- Total Harmonic Distortion + Noise: ‑110dB at ‑3dBFS
- Channel Separation: 129dB
- Output Impedance: 100Ω
- Maximum Output Level: 20.2dBu (balanced)
- Output Latency: 2.77ms (122 samples at 44.1 kHz)
- Format: S/PDIF
- Connector Type 1: Female Phono (RCA)
- Connector Type 2: Optical Toslink JIS F05
- Sample Rate & Word Length: 44.1 kHz/24‑bit
- Output Latency: 2.57ms (113 samples at 44.1 kHz)
Download | 59 MB
I must admit, I was in two minds about doing audio examples for this — after all, at least half of what you are hearing is the amps and guitars. You'll also be hearing the type of sounds that I tend to prefer, which may not be the type of sounds you want to be making. That said, I was able to dial these in to sound the way I wanted them to with my amps, and I suspect anyone else would be able to do the same with theirs. To my ears, very few of the OX rig presets (well, one actually) come up sounding exactly as I'd want to use them, so expect to do a bit of tweaking and refining to get the best results, just as you would with a conventionally miked recording set up.
I've used a different amp and OX cab for each example, but the mic setups are often similar, because I found combinations that worked and stayed with them, until they didn't. Great though they are, I used none of the OX effects and dynamics in these examples, with just a bit of the low-pass filter on the master channel, usually rolled down to about 8kHz. The SM57 is always paired with a ribbon or condenser mic in these setups, so I've rolled-off some of its top-end, too, using it just for a bit of mid-range solidity. The ribbon or condenser model is always the dominant one of the pair. Speaker Drive varies across the examples between the lowest setting up to about 50 percent. I used no mix EQ or dynamics in the examples. What you hear is the output from the OX's analogue line outputs as a mono track, with a bit of OX room mixed in, and occasionally a touch of mix reverb.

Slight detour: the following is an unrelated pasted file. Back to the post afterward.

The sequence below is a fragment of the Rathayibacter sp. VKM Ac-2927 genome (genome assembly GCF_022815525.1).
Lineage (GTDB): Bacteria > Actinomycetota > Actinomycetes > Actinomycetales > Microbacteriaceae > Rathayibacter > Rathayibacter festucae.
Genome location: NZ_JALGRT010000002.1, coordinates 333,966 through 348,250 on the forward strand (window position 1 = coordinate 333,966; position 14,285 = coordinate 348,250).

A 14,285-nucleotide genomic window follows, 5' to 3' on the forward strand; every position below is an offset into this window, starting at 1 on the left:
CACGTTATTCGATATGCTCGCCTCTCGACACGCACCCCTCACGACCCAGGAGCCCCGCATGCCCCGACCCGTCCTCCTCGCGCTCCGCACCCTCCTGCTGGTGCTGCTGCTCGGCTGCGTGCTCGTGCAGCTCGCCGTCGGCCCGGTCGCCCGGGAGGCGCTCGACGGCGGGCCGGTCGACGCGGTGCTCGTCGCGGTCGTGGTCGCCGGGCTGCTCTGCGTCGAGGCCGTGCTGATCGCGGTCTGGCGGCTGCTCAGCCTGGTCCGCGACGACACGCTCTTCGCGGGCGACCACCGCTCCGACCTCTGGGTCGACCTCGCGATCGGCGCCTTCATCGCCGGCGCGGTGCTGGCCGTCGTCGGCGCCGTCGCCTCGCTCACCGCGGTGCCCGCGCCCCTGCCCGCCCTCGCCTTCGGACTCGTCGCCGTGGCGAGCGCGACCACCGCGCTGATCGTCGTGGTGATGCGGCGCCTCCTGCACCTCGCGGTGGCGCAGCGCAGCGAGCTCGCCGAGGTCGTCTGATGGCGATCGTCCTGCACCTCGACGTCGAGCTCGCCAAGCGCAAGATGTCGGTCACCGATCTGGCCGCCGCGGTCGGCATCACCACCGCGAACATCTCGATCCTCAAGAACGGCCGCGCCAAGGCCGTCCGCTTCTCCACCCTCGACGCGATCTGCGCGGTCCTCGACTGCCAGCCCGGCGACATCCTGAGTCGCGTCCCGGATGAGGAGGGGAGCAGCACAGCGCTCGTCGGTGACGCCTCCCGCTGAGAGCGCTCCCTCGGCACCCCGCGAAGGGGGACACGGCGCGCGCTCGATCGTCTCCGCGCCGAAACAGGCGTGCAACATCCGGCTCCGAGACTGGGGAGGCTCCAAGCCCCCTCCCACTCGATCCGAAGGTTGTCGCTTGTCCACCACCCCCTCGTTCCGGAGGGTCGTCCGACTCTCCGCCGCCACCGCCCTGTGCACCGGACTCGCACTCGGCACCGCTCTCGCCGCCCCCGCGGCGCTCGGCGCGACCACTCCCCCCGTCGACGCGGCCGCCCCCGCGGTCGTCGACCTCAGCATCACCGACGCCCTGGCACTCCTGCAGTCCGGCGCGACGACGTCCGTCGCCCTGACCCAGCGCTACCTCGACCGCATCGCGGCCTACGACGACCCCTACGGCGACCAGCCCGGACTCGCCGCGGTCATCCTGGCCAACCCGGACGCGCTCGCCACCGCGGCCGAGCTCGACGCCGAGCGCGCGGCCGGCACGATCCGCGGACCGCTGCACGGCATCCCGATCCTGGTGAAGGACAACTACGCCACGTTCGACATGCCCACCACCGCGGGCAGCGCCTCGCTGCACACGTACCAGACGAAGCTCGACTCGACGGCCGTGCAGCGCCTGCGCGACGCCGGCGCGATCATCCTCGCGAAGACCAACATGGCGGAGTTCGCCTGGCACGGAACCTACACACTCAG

These short examples are all in the context of tracks (except number 4, which is an intro and never gets to the track). Personally, I find it difficult to interpret electric guitar tone out of context — things that sound great on their own don't always sound right in a track. There's no 'metal' example — extreme or otherwise — as that's something I haven't done since I had appropriately great hair, and therefore have no up-to-date real-world reference. But I see no reason why the OX cabs wouldn't be able to deliver what's required.